In subsequent efforts at consensus documents, attempts were made to appease those who claimed that their disciplines or emphases were being left out. Of six “challenges facing injury prevention programs” discussed in Injury Prevention: Meeting the Challenge, one said, “Our society glorifies risk taking; safety has a poor public image”.2 Changing attitudes by long term education was proposed as the solution. There is no entity with a brain called “society”. There are communications and entertainment media that portray risky behavior and conflict resolution with guns as common occurrences, appealing to the needs of some adolescents of whatever age for high levels of stimuli. Yet these are hardly representative of the behaviors or “attitudes” of the majority of the population. If John Snow were to find deaths associated with a water supply today, I fear that we might be urged to undertake a long term education campaign to change peoples attitudes toward that water supply, rather than remove the handle from the pump.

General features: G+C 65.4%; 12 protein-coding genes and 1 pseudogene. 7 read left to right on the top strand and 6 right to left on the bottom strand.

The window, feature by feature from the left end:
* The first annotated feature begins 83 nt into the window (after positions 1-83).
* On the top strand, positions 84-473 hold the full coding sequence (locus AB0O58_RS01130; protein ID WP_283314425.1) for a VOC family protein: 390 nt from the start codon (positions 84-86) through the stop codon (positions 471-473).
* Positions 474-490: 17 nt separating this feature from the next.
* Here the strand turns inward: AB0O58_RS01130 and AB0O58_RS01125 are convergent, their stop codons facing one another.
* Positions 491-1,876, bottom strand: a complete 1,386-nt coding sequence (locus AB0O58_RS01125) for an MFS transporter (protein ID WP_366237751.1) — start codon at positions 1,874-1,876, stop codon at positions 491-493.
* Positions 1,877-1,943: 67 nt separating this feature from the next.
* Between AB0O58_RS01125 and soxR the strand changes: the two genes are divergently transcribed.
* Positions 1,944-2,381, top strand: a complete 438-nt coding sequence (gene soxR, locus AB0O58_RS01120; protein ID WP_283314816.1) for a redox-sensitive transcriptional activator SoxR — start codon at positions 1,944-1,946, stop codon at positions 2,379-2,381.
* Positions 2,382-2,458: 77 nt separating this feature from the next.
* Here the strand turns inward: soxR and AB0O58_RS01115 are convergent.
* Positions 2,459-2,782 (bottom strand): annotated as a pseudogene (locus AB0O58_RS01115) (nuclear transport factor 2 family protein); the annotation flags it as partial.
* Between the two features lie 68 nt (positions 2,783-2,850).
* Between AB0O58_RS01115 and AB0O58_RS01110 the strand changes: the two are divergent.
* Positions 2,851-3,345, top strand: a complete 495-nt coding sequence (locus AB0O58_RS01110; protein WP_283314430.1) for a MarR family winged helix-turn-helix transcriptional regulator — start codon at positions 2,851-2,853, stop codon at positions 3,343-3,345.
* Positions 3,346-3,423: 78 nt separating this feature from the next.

Part of my training was in attitude measurement. It didn't take me long to learn that attitudes do not translate into actions. One of the most powerful effects on behavior is a desire for approval of others. Much inaction relative to attitudes and beliefs is the result of pluralistic ignorance—the often mistaken belief that the attitudes and beliefs of people whose approval is sought is different from one's own attitudes and beliefs. My first injury study compared people's attitudes toward seat belts and their use of them. The majority had positive attitudes but was observed sitting on the belts.